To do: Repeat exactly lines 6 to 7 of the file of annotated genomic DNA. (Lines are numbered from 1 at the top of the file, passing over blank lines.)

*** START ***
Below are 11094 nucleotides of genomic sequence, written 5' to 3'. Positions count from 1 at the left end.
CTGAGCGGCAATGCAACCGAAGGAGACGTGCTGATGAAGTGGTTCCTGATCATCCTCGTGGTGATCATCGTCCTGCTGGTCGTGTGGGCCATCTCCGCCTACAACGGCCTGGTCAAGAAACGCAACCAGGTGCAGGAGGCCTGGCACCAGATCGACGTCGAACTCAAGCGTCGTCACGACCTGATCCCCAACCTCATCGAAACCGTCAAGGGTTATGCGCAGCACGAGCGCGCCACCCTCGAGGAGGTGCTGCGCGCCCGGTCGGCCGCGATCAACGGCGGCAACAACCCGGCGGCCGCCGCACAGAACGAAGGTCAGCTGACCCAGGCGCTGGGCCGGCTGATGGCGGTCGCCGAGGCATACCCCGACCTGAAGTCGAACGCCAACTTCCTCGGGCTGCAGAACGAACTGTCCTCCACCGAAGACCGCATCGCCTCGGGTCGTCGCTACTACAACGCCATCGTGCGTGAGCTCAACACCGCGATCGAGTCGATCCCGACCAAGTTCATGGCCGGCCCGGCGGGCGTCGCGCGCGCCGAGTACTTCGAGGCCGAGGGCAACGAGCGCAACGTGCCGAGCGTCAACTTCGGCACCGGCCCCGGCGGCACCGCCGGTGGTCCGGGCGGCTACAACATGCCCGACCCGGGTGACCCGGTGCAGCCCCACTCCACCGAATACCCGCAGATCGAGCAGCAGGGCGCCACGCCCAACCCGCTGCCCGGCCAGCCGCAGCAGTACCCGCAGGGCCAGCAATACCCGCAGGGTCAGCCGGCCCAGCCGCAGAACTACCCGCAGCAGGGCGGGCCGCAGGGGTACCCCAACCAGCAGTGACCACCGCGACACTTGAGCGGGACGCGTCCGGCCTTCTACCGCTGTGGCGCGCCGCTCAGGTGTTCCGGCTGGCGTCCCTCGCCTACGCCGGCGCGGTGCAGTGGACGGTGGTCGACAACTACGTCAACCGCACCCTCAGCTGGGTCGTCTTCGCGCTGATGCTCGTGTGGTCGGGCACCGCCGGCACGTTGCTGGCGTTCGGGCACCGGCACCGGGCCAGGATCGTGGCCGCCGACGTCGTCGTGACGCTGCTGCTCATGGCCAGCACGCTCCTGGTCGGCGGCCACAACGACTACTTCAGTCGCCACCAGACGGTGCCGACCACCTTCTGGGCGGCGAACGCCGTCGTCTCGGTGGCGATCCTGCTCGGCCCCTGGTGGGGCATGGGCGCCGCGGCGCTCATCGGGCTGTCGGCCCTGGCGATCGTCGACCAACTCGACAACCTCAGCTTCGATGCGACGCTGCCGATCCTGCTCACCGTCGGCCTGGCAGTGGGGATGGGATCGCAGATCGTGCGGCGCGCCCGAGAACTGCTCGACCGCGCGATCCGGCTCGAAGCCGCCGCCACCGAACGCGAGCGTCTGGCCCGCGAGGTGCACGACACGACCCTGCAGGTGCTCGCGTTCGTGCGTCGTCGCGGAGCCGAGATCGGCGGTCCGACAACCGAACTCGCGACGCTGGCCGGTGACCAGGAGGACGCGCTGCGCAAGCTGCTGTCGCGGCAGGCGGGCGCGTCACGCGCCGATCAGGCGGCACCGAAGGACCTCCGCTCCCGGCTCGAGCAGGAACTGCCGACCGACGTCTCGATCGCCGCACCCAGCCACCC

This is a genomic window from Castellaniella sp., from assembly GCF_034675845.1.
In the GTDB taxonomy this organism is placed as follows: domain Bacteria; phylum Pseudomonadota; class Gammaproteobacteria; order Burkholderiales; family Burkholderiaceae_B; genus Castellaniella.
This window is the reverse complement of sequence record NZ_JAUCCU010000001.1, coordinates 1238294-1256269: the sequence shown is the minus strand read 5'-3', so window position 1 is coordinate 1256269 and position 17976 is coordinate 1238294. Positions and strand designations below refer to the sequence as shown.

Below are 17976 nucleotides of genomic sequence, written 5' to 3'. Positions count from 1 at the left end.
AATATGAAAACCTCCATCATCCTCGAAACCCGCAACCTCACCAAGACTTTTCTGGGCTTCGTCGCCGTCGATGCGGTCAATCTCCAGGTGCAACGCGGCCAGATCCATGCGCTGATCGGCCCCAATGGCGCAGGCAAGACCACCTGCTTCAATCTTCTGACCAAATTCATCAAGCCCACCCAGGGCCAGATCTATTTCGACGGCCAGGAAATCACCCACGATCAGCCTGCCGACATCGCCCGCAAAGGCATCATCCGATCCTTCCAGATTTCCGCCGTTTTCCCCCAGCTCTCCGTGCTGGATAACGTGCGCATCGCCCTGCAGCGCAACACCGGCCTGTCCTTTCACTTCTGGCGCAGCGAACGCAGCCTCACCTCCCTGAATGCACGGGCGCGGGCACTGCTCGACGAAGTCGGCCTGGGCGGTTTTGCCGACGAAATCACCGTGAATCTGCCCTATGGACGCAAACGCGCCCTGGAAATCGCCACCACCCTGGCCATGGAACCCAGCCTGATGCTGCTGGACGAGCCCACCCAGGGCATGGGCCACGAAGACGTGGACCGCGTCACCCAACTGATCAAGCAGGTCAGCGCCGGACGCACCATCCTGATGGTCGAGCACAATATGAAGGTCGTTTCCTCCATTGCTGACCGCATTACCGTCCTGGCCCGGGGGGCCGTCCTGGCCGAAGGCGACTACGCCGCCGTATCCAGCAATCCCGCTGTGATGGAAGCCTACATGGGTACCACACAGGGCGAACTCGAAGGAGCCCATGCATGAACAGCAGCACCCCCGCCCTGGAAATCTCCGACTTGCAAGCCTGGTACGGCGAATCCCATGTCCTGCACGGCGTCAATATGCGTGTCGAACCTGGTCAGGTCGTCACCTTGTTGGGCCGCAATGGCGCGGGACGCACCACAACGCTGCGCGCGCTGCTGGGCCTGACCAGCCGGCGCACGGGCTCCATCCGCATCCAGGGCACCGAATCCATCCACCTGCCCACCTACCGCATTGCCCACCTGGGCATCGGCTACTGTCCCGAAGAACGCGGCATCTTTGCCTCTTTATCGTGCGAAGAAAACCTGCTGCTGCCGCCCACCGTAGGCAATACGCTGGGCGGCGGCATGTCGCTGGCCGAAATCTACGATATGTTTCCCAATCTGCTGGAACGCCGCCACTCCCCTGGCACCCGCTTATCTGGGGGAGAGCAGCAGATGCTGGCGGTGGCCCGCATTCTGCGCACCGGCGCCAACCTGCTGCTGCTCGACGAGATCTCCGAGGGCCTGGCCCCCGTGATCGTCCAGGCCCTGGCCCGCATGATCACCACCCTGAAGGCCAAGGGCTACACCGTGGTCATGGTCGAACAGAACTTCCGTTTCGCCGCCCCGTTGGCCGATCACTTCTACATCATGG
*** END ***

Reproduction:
Below are 17976 nucleotides of genomic sequence, written 5' to 3'. Positions count from 1 at the left end.
AATATGAAAACCTCCATCATCCTCGAAACCCGCAACCTCACCAAGACTTTTCTGGGCTTCGTCGCCGTCGATGCGGTCAATCTCCAGGTGCAACGCGGCCAGATCCATGCGCTGATCGGCCCCAATGGCGCAGGCAAGACCACCTGCTTCAATCTTCTGACCAAATTCATCAAGCCCACCCAGGGCCAGATCTATTTCGACGGCCAGGAAATCACCCACGATCAGCCTGCCGACATCGCCCGCAAAGGCATCATCCGATCCTTCCAGATTTCCGCCGTTTTCCCCCAGCTCTCCGTGCTGGATAACGTGCGCATCGCCCTGCAGCGCAACACCGGCCTGTCCTTTCACTTCTGGCGCAGCGAACGCAGCCTCACCTCCCTGAATGCACGGGCGCGGGCACTGCTCGACGAAGTCGGCCTGGGCGGTTTTGCCGACGAAATCACCGTGAATCTGCCCTATGGACGCAAACGCGCCCTGGAAATCGCCACCACCCTGGCCATGGAACCCAGCCTGATGCTGCTGGACGAGCCCACCCAGGGCATGGGCCACGAAGACGTGGACCGCGTCACCCAACTGATCAAGCAGGTCAGCGCCGGACGCACCATCCTGATGGTCGAGCACAATATGAAGGTCGTTTCCTCCATTGCTGACCGCATTACCGTCCTGGCCCGGGGGGCCGTCCTGGCCGAAGGCGACTACGCCGCCGTATCCAGCAATCCCGCTGTGATGGAAGCCTACATGGGTACCACACAGGGCGAACTCGAAGGAGCCCATGCATGAACAGCAGCACCCCCGCCCTGGAAATCTCCGACTTGCAAGCCTGGTACGGCGAATCCCATGTCCTGCACGGCGTCAATATGCGTGTCGAACCTGGTCAGGTCGTCACCTTGTTGGGCCGCAATGGCGCGGGACGCACCACAACGCTGCGCGCGCTGCTGGGCCTGACCAGCCGGCGCACGGGCTCCATCCGCATCCAGGGCACCGAATCCATCCACCTGCCCACCTACCGCATTGCCCACCTGGGCATCGGCTACTGTCCCGAAGAACGCGGCATCTTTGCCTCTTTATCGTGCGAAGAAAACCTGCTGCTGCCGCCCACCGTAGGCAATACGCTGGGCGGCGGCATGTCGCTGGCCGAAATCTACGATATGTTTCCCAATCTGCTGGAACGCCGCCACTCCCCTGGCACCCGCTTATCTGGGGGAGAGCAGCAGATGCTGGCGGTGGCCCGCATTCTGCGCACCGGCGCCAACCTGCTGCTGCTCGACGAGATCTCCGAGGGCCTGGCCCCCGTGATCGTCCAGGCCCTGGCCCGCATGATCACCACCCTGAAGGCCAAGGGCTACACCGTGGTCATGGTCGAACAGAACTTCCGTTTCGCCGCCCCGTTGGCCGATCACTTCTACATCATGG